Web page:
People switch careers all the time. In some cases, they may not have had a choice in the matter and have to leave their profession due to personal reasons. In other cases, they lost interest in their existing profession or found a better opportunity in another profession.
If you're thinking about pursuing a specific career, then it's worth looking into why people tend to leave the profession you're interested in. This can help you figure out some of the potential drawbacks as well as better prepare you for what your career choice entails. Keeping that in mind, if you're pursuing a career in nursing, then you'll want to know why some people are leaving nursing -- especially since the demand for nurses is only expected to increase over the next decade. The following are five reasons why some people leave nursing:
In 2008, there were roughly 1.26 million registered nurses from the Baby Boomer generation. By that time, they began to retire in large numbers with an estimated 60,000 to 70,000 retiring every year. It's estimated that by 2020, there will only be around 660,000 registered nurses from this generation left.
2. They Want to Focus on Their Personal Life
Many nurses are second-degree students or returning adult learners. They may decide to leave nursing well before retirement age because their families have become financially stable due to their spouse's income and their income as a nurse is no longer needed. This allows them to focus on starting or raising their family.
3. The Workload Was Too Heavy
Being a nurse can be challenging. There is a growing demand for nurses because there simply aren't enough of them to deal with the huge influx in patients. The number of patients is increasing every year because of the fact that the Baby Boomer generation is beginning to age (and older individuals tend to have more medical problems). Additionally, people are generally living longer, which means that they require medical care for longer. Unfortunately, this means that many nurses are required to do more with fewer resources. Many of the environments that nurses work in are fast-paced as well, such as hospitals. This means that not only are they responsible for a heavy workload, but they have to be quick on their feet to boot. Some people may leave the nursing profession simply because it's too much work for them to handle.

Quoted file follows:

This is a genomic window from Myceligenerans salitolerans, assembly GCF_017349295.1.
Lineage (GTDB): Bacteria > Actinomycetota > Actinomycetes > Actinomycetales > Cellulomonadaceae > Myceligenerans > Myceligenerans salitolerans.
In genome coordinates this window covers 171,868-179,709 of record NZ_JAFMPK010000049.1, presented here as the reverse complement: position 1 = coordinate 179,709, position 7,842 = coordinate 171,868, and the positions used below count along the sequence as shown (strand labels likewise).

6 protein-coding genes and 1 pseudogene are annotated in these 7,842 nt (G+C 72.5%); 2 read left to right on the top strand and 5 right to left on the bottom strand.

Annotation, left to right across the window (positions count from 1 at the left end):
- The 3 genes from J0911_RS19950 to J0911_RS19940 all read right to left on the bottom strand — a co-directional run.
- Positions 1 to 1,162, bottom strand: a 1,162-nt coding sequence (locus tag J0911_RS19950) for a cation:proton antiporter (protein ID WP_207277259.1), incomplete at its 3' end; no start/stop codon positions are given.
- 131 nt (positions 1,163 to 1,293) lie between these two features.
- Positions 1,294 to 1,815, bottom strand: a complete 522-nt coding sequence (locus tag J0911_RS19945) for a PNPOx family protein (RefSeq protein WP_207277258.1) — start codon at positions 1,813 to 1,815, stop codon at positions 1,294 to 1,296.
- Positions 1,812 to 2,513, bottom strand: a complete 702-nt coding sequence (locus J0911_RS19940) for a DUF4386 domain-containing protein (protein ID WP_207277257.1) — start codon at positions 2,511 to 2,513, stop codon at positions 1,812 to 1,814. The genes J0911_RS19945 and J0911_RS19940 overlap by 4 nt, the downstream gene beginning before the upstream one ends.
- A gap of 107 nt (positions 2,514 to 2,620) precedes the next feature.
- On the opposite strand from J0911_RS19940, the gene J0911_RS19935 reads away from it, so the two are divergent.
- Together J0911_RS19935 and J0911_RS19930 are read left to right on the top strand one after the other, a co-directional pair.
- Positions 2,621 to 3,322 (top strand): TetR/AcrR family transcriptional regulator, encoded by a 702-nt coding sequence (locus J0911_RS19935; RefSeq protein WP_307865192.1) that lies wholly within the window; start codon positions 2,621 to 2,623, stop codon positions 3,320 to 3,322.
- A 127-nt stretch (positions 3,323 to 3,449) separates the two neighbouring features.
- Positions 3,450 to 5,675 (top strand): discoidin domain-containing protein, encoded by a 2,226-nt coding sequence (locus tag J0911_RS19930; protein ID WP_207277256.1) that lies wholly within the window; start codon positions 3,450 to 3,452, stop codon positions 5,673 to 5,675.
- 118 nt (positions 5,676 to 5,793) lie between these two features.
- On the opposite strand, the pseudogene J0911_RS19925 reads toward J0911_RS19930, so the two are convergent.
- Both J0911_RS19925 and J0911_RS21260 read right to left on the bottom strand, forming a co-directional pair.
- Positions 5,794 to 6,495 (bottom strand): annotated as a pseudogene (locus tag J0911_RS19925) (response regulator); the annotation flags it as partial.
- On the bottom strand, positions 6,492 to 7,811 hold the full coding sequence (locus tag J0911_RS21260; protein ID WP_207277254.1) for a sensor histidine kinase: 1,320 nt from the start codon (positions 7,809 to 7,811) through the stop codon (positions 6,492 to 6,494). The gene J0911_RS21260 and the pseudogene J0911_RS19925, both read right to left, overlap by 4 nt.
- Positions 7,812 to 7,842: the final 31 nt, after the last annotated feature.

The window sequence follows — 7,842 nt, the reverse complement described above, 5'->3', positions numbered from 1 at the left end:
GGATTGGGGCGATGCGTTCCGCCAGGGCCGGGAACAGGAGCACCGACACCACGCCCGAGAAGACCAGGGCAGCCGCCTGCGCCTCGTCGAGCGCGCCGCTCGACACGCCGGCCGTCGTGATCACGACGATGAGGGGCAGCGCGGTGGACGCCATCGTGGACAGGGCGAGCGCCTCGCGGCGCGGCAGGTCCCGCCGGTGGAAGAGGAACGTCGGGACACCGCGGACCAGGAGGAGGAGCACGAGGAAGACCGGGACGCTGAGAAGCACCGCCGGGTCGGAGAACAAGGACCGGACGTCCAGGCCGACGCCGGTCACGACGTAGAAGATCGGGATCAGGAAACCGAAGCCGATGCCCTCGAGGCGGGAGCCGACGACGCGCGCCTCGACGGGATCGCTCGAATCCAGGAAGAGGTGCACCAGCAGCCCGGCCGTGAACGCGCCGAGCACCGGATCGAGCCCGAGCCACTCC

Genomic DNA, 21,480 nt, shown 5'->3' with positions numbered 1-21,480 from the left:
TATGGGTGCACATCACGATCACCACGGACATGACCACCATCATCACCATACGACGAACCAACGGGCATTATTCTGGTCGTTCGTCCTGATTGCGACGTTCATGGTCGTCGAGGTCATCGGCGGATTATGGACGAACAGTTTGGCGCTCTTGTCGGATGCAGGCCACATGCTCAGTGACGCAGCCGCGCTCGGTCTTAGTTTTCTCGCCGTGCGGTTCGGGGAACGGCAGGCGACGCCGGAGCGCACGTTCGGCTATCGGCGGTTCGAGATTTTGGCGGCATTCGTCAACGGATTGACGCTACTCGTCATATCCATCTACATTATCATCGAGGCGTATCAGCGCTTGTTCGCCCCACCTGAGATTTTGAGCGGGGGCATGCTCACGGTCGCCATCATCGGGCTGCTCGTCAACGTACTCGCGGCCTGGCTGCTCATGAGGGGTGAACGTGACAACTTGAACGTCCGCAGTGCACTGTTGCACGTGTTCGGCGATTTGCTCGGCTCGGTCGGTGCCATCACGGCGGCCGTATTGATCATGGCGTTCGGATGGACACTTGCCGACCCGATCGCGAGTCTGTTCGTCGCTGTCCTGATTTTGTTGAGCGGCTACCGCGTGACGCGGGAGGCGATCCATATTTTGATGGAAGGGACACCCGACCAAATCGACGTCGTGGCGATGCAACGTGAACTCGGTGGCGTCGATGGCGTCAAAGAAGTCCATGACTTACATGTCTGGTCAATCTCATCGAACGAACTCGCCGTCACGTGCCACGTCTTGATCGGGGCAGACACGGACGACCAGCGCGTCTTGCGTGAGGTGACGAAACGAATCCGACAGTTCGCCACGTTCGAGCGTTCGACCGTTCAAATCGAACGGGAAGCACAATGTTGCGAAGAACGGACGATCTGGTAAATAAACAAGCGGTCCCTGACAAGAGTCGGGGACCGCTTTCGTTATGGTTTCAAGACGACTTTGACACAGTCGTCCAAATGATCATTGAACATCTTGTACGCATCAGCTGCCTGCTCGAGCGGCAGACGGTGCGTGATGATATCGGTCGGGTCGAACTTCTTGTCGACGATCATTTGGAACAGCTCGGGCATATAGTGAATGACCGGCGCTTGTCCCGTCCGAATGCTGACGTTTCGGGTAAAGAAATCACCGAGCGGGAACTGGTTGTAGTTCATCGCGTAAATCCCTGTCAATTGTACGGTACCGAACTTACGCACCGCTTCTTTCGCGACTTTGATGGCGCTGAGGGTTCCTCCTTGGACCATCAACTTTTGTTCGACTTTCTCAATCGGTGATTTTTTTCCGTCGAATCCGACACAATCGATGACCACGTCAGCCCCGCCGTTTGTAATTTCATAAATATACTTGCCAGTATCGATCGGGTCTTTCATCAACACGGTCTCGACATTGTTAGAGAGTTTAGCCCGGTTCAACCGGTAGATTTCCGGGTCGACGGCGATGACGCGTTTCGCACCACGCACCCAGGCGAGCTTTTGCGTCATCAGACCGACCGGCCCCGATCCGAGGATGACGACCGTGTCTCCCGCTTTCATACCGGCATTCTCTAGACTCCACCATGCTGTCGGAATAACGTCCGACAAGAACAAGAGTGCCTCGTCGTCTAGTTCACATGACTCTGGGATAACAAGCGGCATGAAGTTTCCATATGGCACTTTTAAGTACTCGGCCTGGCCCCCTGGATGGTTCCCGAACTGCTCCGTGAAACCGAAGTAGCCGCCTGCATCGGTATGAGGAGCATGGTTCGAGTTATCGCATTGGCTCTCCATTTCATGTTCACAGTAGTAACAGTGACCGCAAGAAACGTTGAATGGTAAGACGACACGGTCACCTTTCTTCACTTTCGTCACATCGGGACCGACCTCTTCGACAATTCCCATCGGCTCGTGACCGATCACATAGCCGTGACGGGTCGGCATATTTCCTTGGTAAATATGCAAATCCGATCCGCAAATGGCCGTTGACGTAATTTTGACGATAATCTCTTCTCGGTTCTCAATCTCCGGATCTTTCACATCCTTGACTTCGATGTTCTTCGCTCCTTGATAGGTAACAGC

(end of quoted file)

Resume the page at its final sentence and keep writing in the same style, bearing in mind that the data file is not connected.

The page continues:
4. They Experienced Injuries
Nursing is a physical job. Not only do you have to help patients who may be physically challenged with certain physical tasks, but you're on your feet all day (or night) as well. Certain injuries can seriously hinder your ability to do your job comfortably or effectively. Some nurses may even quit because of work-related injuries. Attempting to lift or move heavier patients can result in such injuries -- no surprise considering the fact that patients are 100 percent heavier than they were three decades ago.
5. The Emotional Strain Was Too Much
As a nurse, you'll deal with patients on a personal level on a regular basis. You'll get to know many of these patients and, unfortunately, many patients will pass away. While it's fulfilling to help patients recover, it can be emotionally draining when patients do not recover. Dealing with the loss of a patient as well as having to interact with a grieving family can be a huge emotional strain that's often too much for some people.
These are some of the most common reasons why people leave the nursing profession; however, it's worth noting that nursing can be an incredibly fulfilling and rewarding job. Not only is there a huge demand for nursing (which means you'll have plenty of career opportunities as a nurse), but being able to help people can be personally fulfilling as well. For information about our nursing program, visit us at Athena Career Academy today.